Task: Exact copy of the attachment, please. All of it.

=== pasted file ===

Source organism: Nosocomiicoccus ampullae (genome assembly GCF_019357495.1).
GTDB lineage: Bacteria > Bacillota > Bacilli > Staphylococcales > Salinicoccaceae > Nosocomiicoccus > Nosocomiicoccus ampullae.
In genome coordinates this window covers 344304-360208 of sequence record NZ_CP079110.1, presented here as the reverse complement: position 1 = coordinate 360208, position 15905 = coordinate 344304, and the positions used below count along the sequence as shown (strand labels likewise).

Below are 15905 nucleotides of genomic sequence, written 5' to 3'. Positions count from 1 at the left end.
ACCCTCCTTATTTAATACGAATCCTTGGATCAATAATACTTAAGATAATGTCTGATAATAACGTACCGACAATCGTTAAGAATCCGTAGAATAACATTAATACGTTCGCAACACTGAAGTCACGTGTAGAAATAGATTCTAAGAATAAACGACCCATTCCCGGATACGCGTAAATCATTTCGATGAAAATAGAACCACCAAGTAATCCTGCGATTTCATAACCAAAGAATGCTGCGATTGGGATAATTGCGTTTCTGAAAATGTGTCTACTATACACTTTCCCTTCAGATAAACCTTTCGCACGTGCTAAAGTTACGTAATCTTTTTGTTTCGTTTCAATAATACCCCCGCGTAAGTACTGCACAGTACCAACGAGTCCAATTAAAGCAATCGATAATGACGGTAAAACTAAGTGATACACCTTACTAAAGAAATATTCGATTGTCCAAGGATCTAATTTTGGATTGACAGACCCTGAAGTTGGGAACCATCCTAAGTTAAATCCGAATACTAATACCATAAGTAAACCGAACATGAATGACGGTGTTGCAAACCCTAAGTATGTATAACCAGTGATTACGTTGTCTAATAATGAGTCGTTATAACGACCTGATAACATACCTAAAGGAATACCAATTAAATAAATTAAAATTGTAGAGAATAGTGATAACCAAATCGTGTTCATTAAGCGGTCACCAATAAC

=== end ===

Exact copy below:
Source organism: Nosocomiicoccus ampullae (genome assembly GCF_019357495.1).
GTDB lineage: Bacteria > Bacillota > Bacilli > Staphylococcales > Salinicoccaceae > Nosocomiicoccus > Nosocomiicoccus ampullae.
In genome coordinates this window covers 344304-360208 of sequence record NZ_CP079110.1, presented here as the reverse complement: position 1 = coordinate 360208, position 15905 = coordinate 344304, and the positions used below count along the sequence as shown (strand labels likewise).

Below are 15905 nucleotides of genomic sequence, written 5' to 3'. Positions count from 1 at the left end.
ACCCTCCTTATTTAATACGAATCCTTGGATCAATAATACTTAAGATAATGTCTGATAATAACGTACCGACAATCGTTAAGAATCCGTAGAATAACATTAATACGTTCGCAACACTGAAGTCACGTGTAGAAATAGATTCTAAGAATAAACGACCCATTCCCGGATACGCGTAAATCATTTCGATGAAAATAGAACCACCAAGTAATCCTGCGATTTCATAACCAAAGAATGCTGCGATTGGGATAATTGCGTTTCTGAAAATGTGTCTACTATACACTTTCCCTTCAGATAAACCTTTCGCACGTGCTAAAGTTACGTAATCTTTTTGTTTCGTTTCAATAATACCCCCGCGTAAGTACTGCACAGTACCAACGAGTCCAATTAAAGCAATCGATAATGACGGTAAAACTAAGTGATACACCTTACTAAAGAAATATTCGATTGTCCAAGGATCTAATTTTGGATTGACAGACCCTGAAGTTGGGAACCATCCTAAGTTAAATCCGAATACTAATACCATAAGTAAACCGAACATGAATGACGGTGTTGCAAACCCTAAGTATGTATAACCAGTGATTACGTTGTCTAATAATGAGTCGTTATAACGACCTGATAACATACCTAAAGGAATACCAATTAAATAAATTAAAATTGTAGAGAATAGTGATAACCAAATCGTGTTCATTAAGCGGTCACCAATAAC